According to our handy Break Even Rate regression, we can predict the Giants break even SB rate in 2012 was 64.53% — well beneath the league average. Meanwhile, the homertastic Yankees (3.93% HR/PA) had a break even rate near 72.09%. So are teams being too aggressive or passive?
|Team||PA||HR||SB||CS||HR/PA||actual SB success%||break even SB success||net|
This data suggests the Pirates — blasphemous on the base paths by league standards — may not have been just as apocalyptically bad as they may have otherwise seemed. Their paucity of home runs allowed for a lower success rate. But their ineptitude still went too far.
Meanwhile, the homer-happy Orioles — perhaps more homer-happy in hindsight than in projection systems — proved likewise overly cavalier on the paths despite a solid 66.67% success rate. They clapped homers with the consistency of club that needs a 70% success rate.
The Phillies and Twins, both teams who appeared judicious on the paths, were in fact cowardly, gutless, un-American — North or South — base runners. They left far more productivity rotting on the table than the Pirates threw into the festering waste bin that was their 2012 season.
Of course, just because teams should be willing to have lower SB totals does not mean the Giants should start sending Pablo Sandoval (Note, however, the relatively efficient and base-stealing fanatical Rays did get 3 SB and just 1 CS out of Jose Molina in 2012). Every manager needs to play with the intention of successful steals, but in general, teams need to accelerate the running game.
The acceptable SB success rate of the last three years (about 66%) is on par with the late 1980s. But in the early 1980s, teams were attempting steals in about 3% of all PA — compared to the 2.5% of modernity. That’s around 1 steal per week, though probably more, that teams should be attempting, just to match the 1980s’ figures.
The Twins led the American League with 135 steals, but they also appeared to miss out on potentially more runs by not sending the likes of Ben Revere, Alexi Casilla, Darin Mastroianni, and even Denard Span more often.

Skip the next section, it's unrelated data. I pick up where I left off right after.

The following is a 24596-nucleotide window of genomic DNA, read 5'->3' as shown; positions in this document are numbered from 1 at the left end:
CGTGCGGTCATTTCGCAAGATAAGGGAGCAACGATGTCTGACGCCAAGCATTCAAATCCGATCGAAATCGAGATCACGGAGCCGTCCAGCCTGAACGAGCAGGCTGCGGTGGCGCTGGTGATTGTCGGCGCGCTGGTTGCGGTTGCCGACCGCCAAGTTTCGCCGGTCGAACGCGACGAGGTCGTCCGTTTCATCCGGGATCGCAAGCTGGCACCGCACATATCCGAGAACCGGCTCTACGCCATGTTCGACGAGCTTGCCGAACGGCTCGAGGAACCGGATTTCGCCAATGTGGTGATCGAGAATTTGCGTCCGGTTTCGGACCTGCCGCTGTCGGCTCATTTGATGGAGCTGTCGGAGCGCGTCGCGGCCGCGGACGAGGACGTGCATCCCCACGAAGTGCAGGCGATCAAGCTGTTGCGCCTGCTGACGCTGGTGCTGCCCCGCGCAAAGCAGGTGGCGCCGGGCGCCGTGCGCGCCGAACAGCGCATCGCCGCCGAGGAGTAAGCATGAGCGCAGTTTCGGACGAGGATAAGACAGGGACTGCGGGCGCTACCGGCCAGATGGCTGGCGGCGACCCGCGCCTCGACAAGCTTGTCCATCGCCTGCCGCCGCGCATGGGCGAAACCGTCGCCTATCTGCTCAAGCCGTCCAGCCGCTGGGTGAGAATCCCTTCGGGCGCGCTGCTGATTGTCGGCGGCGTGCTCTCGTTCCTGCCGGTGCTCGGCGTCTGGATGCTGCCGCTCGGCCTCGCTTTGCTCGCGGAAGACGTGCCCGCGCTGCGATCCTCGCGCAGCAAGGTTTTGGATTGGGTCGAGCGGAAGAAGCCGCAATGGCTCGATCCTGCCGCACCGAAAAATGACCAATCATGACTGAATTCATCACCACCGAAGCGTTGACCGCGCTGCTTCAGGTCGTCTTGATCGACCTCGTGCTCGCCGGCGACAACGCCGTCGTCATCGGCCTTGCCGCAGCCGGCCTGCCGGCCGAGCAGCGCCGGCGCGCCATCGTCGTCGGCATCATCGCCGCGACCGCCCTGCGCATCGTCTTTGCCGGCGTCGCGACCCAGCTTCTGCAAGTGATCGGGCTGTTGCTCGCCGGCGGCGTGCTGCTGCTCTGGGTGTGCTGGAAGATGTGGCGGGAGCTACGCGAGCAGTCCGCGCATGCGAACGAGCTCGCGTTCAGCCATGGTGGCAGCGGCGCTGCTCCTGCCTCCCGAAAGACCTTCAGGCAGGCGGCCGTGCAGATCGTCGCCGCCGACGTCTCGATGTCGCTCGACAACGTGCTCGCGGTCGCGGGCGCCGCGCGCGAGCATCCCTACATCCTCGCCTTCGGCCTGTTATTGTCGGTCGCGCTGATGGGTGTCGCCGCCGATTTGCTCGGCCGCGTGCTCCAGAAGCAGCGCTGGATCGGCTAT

Here is a look at the stealing tendencies across the league:
The horizontal axis shows the steals per opportunity. The vertical axis shows the team’s steal success rate minus their break-even rate. The bubble sizes indicate the team’s total steals on the season.
The Padres led the league in attempt rates in 2012 (which is roughly SB+CS divided by SB opportunities), but since they still hovered 12% above their break-even success rate, they could have easily afforded an even more aggressive base running style. Instead of running on 9% of opportunities, they could have gone for 10% or 12% — running until opposing teams throw more pickoff moves than strikes.
Obviously, this analysis of the running game is crude. But the ideas welling underneath it point to a concentric theme: Managers need to buckle their courage pants and start beaming the green light again. Home runs may never come back in quite the same fashion, so stealing deserves its renascence.
Chen’s SI article ends where the modern discussion of speed oft ends: Billy Hamilton. The 22-year-old shortstop has golden legs and may be approaching the major leagues at just the right time to challenge Ricky Henderson’s filthy, filthy records. Young players like Hamilton have a chance to begin a new era of baseball, to replace the wood-cracking echos of the 1990s with the sounds of fabric once again sliding on clay, to rebirth the small ball era and make running cool again.
But they will only do such things, of course, if the managers do like my charts’ color schemes, and go green.